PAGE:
This tumultuous year has proven the essential nature of nonpartisan local news. Every day we bring you news critical to staying informed and active in the community. Join us with a tax-deductible donation.
Local watchdogs say County of Orange officials broke public meetings laws when they got together in closed session earlier this month and backed off reclaiming fenced-off public land in Upper Newport Bay from a wealthy political donor who came close to buying it.
It comes after the County of Orange was recently forced by objecting residents to halt selling a piece of the scenic bay to Newport Beach political donor Buck Johns for just $13,000 — the price of which was determined by an appraisal he paid for and was approved by the county.
Now, after Johns has threatened legal action over his stalled purchase, county officials have backed off on taking down the private fence line that’s been raised around the property which Johns wants to lump into his property overlooking the bay.
That decision was made in a closed session meeting of the OC Board of Supervisors on July 13 — a discussion with a public notice so vague, claims Newport Beach resident Susan Skinner in a July 27 letter to the county, that it broke state public meetings laws.
The exact tally of supervisors’ vote — who voted for or against directing staff to back off — hasn’t been made public.
“This entire episode reeks of special privilege, which is another way of saying political corruption,” said Skinner in her letter, which she shared with Voice of OC on Thursday. She said she wrote the letter with Newport Beach resident and local watchdog Jim Mosher.
Supervisors’ direction earlier this month was also questioned by Supervisor Katrina Foley, who represents the district spanning Upper Newport Bay.
Earlier this year, Foley used what’s called her “district prerogative” to officially pull the sale off the table after residents halted the county’s move to legally “abandon” the land so they could sell it to Johns.
Residents who caught wind of the deal halted the county’s move to legally “abandon” the land through pages of petition signatures in May.
Around the time the sale halted, it was also revealed Johns’ request was facilitated by Foley’s predecessor and then-supervisor Michelle Steel, who has received thousands in campaign donations from Johns for national office. Steel is now a U.S, Representative.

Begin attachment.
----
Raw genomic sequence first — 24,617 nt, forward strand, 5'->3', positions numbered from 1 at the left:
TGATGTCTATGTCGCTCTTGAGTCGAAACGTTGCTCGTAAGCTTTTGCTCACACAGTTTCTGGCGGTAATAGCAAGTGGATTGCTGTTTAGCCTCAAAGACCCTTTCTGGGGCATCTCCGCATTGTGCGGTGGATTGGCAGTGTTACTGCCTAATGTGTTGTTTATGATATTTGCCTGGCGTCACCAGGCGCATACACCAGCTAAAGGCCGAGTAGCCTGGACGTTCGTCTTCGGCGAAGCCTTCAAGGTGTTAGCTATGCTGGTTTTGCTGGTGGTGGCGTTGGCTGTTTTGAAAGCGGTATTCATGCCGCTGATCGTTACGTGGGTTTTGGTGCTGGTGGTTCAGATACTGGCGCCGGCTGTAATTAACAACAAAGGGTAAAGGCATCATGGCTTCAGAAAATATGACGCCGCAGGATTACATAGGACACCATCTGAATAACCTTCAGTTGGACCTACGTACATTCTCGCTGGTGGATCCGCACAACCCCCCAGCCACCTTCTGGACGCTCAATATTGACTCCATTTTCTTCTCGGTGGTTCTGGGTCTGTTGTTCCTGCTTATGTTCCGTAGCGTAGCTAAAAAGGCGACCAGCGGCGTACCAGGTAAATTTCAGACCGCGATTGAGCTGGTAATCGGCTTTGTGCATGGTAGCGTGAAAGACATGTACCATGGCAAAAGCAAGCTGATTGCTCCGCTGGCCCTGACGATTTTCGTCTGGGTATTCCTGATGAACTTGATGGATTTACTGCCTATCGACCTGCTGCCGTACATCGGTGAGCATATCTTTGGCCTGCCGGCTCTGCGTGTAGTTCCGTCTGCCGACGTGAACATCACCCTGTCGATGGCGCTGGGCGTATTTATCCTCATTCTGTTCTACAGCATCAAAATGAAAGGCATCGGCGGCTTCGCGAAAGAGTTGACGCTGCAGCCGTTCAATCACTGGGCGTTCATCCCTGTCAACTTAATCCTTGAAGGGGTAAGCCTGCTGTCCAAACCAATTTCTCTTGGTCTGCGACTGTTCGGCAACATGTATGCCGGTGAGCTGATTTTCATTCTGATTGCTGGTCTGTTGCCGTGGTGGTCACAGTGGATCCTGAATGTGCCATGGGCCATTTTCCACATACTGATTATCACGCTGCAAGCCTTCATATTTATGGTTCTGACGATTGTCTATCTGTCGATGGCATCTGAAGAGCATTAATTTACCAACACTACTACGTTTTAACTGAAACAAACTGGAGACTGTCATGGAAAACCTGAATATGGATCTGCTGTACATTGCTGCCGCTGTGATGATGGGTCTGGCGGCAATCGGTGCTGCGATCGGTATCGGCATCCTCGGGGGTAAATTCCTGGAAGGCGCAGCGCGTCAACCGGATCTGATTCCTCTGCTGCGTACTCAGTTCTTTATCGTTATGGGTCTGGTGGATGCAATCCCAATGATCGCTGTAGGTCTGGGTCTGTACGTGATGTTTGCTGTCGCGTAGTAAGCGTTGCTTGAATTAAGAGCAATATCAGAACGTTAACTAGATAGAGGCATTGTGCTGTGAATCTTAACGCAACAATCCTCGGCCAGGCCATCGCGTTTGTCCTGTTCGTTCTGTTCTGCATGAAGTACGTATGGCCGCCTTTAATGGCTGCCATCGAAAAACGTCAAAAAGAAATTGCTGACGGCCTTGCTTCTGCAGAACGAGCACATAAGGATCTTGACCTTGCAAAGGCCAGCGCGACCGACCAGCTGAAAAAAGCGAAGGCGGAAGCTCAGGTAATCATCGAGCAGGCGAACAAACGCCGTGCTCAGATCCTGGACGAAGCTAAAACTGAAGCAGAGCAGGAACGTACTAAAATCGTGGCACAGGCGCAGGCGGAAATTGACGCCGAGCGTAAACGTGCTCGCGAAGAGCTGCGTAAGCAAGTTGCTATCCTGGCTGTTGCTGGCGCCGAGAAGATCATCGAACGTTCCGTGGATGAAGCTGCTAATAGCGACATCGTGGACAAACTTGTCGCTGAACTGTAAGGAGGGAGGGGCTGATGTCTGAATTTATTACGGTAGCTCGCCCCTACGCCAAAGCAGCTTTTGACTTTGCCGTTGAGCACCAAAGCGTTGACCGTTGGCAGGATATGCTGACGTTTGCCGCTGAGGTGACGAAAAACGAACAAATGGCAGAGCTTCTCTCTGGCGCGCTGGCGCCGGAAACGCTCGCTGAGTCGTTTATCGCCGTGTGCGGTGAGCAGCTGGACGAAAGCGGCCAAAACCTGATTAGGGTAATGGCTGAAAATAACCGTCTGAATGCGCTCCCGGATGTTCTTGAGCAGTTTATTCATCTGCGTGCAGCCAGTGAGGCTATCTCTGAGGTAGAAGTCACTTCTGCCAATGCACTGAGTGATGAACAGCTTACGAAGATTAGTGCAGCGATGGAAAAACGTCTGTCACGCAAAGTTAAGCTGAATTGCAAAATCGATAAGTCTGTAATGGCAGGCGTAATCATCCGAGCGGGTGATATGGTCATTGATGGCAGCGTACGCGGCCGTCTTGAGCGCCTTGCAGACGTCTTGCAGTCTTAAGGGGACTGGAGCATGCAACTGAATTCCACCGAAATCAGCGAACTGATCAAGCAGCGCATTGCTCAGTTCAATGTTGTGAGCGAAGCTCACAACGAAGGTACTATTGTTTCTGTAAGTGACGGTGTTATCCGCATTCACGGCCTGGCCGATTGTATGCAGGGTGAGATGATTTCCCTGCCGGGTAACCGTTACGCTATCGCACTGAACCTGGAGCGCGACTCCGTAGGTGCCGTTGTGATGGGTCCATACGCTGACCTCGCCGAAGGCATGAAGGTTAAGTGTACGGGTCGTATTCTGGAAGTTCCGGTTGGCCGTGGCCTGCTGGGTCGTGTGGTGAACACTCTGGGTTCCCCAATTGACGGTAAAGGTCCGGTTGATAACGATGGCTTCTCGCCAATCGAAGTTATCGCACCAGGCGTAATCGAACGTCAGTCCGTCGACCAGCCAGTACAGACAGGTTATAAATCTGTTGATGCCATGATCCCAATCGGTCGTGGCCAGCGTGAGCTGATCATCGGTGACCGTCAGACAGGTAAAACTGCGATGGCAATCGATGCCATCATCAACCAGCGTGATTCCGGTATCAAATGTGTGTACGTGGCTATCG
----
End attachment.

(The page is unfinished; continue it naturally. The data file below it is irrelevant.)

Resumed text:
In her letter, Skinner alleges county officials violated the state’s transparency law — the Ralph M. Brown Act — during the July 13 closed door discussion because the public wasn’t sufficiently notified beyond a vague agenda description with no details.
The Brown Act, as it is more casually known, sets the parameters for transparency and public notification of meetings in California.
That includes closed session meetings — meetings that, with enough notice, can happen behind closed doors and out of the public eye, but are permitted under state law very narrowly on subjects like government personnel and employment issues, as well as the price and terms of property negotiations.
On July 13, the topic was listed on a supplemental and revised version of that meeting’s agenda as Item SC6, and only referenced the discussion as a conference with legal counsel over “anticipated litigation.”
Skinner in her letter says because Johns had threatened legal action in a formal letter through his attorney on July 8, days before that meeting, the county should have made clearer what the discussion was about and posted the letter for the public’s viewing.
Her letter reads:
“The Board of Supervisors’ agenda packet for July 13, 2021, failed to provide the public with a copy of the letter threatening litigation that was (to) be discussed in closed session, in violation of the Brown Act […] let alone disclose that a specific letter had even been received.”